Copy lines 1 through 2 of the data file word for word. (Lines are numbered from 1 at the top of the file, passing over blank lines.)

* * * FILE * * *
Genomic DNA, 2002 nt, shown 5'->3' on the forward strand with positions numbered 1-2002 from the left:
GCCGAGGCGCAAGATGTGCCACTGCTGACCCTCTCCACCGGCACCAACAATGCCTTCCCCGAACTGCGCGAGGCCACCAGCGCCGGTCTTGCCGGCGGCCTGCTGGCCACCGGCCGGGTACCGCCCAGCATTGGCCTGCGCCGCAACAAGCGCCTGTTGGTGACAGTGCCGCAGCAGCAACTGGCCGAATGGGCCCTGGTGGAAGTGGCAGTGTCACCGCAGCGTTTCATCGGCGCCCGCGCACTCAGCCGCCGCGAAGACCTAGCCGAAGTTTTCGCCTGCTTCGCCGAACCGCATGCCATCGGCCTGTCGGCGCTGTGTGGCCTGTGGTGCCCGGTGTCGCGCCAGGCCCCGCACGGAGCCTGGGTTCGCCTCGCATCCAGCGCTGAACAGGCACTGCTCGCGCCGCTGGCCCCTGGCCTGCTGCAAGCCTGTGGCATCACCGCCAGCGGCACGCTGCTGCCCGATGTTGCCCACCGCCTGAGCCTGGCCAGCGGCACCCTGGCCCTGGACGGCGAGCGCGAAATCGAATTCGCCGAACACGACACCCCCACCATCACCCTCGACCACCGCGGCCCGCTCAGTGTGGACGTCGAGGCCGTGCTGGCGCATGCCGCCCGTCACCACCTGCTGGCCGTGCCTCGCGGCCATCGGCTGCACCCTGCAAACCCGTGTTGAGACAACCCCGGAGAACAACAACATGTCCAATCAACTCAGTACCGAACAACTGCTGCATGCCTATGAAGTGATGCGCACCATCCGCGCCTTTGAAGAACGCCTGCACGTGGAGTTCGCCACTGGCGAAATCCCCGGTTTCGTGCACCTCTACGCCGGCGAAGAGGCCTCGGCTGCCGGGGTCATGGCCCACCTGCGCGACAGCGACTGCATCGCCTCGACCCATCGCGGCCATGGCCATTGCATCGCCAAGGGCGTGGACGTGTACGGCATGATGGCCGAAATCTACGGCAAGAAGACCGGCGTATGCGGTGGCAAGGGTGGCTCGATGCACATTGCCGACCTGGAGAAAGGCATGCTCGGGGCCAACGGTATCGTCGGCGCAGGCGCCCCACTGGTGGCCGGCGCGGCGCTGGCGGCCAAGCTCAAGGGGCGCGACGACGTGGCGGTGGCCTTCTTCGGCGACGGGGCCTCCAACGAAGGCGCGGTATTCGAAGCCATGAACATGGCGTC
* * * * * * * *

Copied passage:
Genomic DNA, 2002 nt, shown 5'->3' on the forward strand with positions numbered 1-2002 from the left:
GCCGAGGCGCAAGATGTGCCACTGCTGACCCTCTCCACCGGCACCAACAATGCCTTCCCCGAACTGCGCGAGGCCACCAGCGCCGGTCTTGCCGGCGGCCTGCTGGCCACCGGCCGGGTACCGCCCAGCATTGGCCTGCGCCGCAACAAGCGCCTGTTGGTGACAGTGCCGCAGCAGCAACTGGCCGAATGGGCCCTGGTGGAAGTGGCAGTGTCACCGCAGCGTTTCATCGGCGCCCGCGCACTCAGCCGCCGCGAAGACCTAGCCGAAGTTTTCGCCTGCTTCGCCGAACCGCATGCCATCGGCCTGTCGGCGCTGTGTGGCCTGTGGTGCCCGGTGTCGCGCCAGGCCCCGCACGGAGCCTGGGTTCGCCTCGCATCCAGCGCTGAACAGGCACTGCTCGCGCCGCTGGCCCCTGGCCTGCTGCAAGCCTGTGGCATCACCGCCAGCGGCACGCTGCTGCCCGATGTTGCCCACCGCCTGAGCCTGGCCAGCGGCACCCTGGCCCTGGACGGCGAGCGCGAAATCGAATTCGCCGAACACGACACCCCCACCATCACCCTCGACCACCGCGGCCCGCTCAGTGTGGACGTCGAGGCCGTGCTGGCGCATGCCGCCCGTCACCACCTGCTGGCCGTGCCTCGCGGCCATCGGCTGCACCCTGCAAACCCGTGTTGAGACAACCCCGGAGAACAACAACATGTCCAATCAACTCAGTACCGAACAACTGCTGCATGCCTATGAAGTGATGCGCACCATCCGCGCCTTTGAAGAACGCCTGCACGTGGAGTTCGCCACTGGCGAAATCCCCGGTTTCGTGCACCTCTACGCCGGCGAAGAGGCCTCGGCTGCCGGGGTCATGGCCCACCTGCGCGACAGCGACTGCATCGCCTCGACCCATCGCGGCCATGGCCATTGCATCGCCAAGGGCGTGGACGTGTACGGCATGATGGCCGAAATCTACGGCAAGAAGACCGGCGTATGCGGTGGCAAGGGTGGCTCGATGCACATTGCCGACCTGGAGAAAGGCATGCTCGGGGCCAACGGTATCGTCGGCGCAGGCGCCCCACTGGTGGCCGGCGCGGCGCTGGCGGCCAAGCTCAAGGGGCGCGACGACGTGGCGGTGGCCTTCTTCGGCGACGGGGCCTCCAACGAAGGCGCGGTATTCGAAGCCATGAACATGGCGTC